Monday, May 16, 2016

B.S. Clinic aka I Went Fast, Jumped Big, and Didn't Die

**Since this is one of my less favorable clinic reviews, I didn't want to post the trainer's name. I don't think he is necessarily a poor trainer, just that he wasn't a good fit for what I needed. He seemed to do much better with people riding made, or better behaved, horses, or riders who were already very competent riding green horses. Basically, we didn't mesh, but I don't want to hurt a reputation based on my opinion alone.**

One of my barn mates trains with a Hunter Jumper A-circuit trainer (ACT) based in Georgia. She asked him to come to Auburn to host a clinic. I love riding with new trainers, and my trainer, H, loves when I go to clinics since we usually come back with new tools to help me progress.

I was a big girl, and signed up for the 0.85-0.95 Jumper class. I had heard ACT was putting jumps up all day, but when I entered the ring, the courses were set medium crossrails (0.65-0.75 in the middle) and a few 0.75-0.8 oxers. Lexie was a mild fire breathing dragon, so during the warm up I focused on lengthening and shortening to really ask her to listen, and to figure out what strength brakes she wanted that day.

It started out nice enough- just a trotting approach to a ground pole, medium cross rail, ground pole focusing on being balanced as a rider, with open shoulders. We were supposed to land and turn in the opposite direction to make a figure 8, but it turned into land and turn the direction of the lead. After a few go-rounds at the trot, we cantered it. Lexie was lovely the whole time- relaxed and soft.

We then made a small course out of a grid of medium crossrails ( 1 stride, 2 stride, 2 stride) and then cantered the medium crossrail in the middle. Still lovely- a bit of a wonky turn after the crossrail because of ground poles, but do-able.

We added onto that course- the grid, followed by a long turn to the crossrail, 5 stride outside line of 2 medium crossrails, long approach to a fan, long approach to a swedish oxer. Now- I had jumped this fan on Friday, knowing I get nervous about new fences, and wanted to school it on a good Lexie day. And at 0.65, it rode lovely. As I turned that corner to begin my long approach to the fan though, ACT jacked the jump up 3 holes- we were approaching a 0.85 m fan with no warning. I haven't schooling 0.85 or higher outside of a grid in over 4 months, but Lexie was locked and loaded. Definitely yelled, "Oh f*cking hell", sank into my heels, grabbed mane, and wrote my obituary. We cleared it, Lexie was JAZZED, but on the long approach, I got her collected for our 0.7 swedish, which was lovely.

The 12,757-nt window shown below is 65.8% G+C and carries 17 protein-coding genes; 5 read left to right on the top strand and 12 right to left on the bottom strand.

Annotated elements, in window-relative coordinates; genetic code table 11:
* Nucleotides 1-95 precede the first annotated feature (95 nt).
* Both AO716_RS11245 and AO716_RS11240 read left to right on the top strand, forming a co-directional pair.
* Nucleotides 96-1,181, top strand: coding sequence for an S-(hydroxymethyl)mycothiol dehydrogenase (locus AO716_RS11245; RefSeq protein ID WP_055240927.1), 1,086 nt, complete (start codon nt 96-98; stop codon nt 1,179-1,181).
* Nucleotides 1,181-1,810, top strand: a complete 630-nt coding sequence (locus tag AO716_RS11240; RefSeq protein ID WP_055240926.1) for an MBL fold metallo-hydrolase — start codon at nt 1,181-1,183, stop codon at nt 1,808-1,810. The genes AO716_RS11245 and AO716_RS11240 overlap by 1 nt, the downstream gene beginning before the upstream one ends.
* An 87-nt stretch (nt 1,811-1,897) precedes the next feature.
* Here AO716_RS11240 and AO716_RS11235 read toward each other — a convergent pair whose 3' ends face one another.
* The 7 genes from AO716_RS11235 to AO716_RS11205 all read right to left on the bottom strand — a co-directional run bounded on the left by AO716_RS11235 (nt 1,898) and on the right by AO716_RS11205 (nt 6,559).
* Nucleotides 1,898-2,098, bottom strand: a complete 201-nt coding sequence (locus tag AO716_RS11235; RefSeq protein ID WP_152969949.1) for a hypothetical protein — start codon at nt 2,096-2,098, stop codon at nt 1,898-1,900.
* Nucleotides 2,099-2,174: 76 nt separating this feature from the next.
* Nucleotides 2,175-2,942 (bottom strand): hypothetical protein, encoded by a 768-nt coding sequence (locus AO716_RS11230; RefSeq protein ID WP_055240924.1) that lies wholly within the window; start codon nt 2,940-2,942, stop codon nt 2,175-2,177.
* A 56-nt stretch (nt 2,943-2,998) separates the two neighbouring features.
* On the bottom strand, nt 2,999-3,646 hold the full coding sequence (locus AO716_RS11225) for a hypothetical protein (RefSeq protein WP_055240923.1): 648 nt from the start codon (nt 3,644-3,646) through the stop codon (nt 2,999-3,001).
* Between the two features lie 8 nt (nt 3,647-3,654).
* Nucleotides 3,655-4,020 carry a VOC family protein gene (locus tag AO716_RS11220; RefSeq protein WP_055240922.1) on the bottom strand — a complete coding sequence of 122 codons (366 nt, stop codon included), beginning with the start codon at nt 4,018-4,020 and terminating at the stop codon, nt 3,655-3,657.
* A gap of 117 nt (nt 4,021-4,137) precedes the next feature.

This course set the pace for the rest of our clinic: ACT would jack jumps up randomly for all students, and it got to the point that when I was faced with a 1.0 m fan, a crossrail at 0.95 m in the middle, and a 0.95 m vertical, I finally told ACT, "I can't do this. She's tired, and I'm not ready for the height." He was nice enough to drop everything back down to 0.95 m, but I was frustrated.

I finished the clinic in good spirits- Lexie was a maniac, but I rode everything comfortably and I jumped above my comfort zone, and didn't die. I was frustrated with the clinician though- Lexie is athletic, and was a former 1.10 m horse, but she has stifle issues and fused hocks. We're working back up to the 1.10s as soon as my confidence, and her fitness are ready.

I think it was a difference of fundamentals. He saw me as staying on, seeing the distances, and riding a saucy mare as "doing really well" and kept raising the fences until they couldn't meet the challenge physically. I saw a horse who was not athletically ready for full 0.95-1.0 m courses, a nervous rider who is getting there, and figuring out a head-strong, aggressive mare. He made the statement several times that riding is 75% mental, and I agree- but the 25% is just as important. I value my horse's joints, tendons, and muscles more than I value jumping big as fast as I can.

Every clinic has an up side, and I took from this clinic that the pieces are there, I am still physically and mentally capable of jumping "larger" fences, and Lexie will take care of me when I ask (and on several approaches- I did just that, softened the reins, and said, "Take care of me, mare."). H and I are trying to figure out a plan for getting fitness on a 4-5 day a week riding schedule- it's a gradual process, and we're getting there.

- K & C & L


  1. First your disclaimer was super classy. I had my first real jump trainer jack fences on me when I was first learning and it set me up for years of remedial work, so I definitely understand your frustration though our circumstances were different. Glad you guys made it through.

  2. Not all clinics and lessons are going to be great and leave you feeling awesome. You should be really proud that despite the fact you and ACT didn't quite "click" that you still accomplished a lot!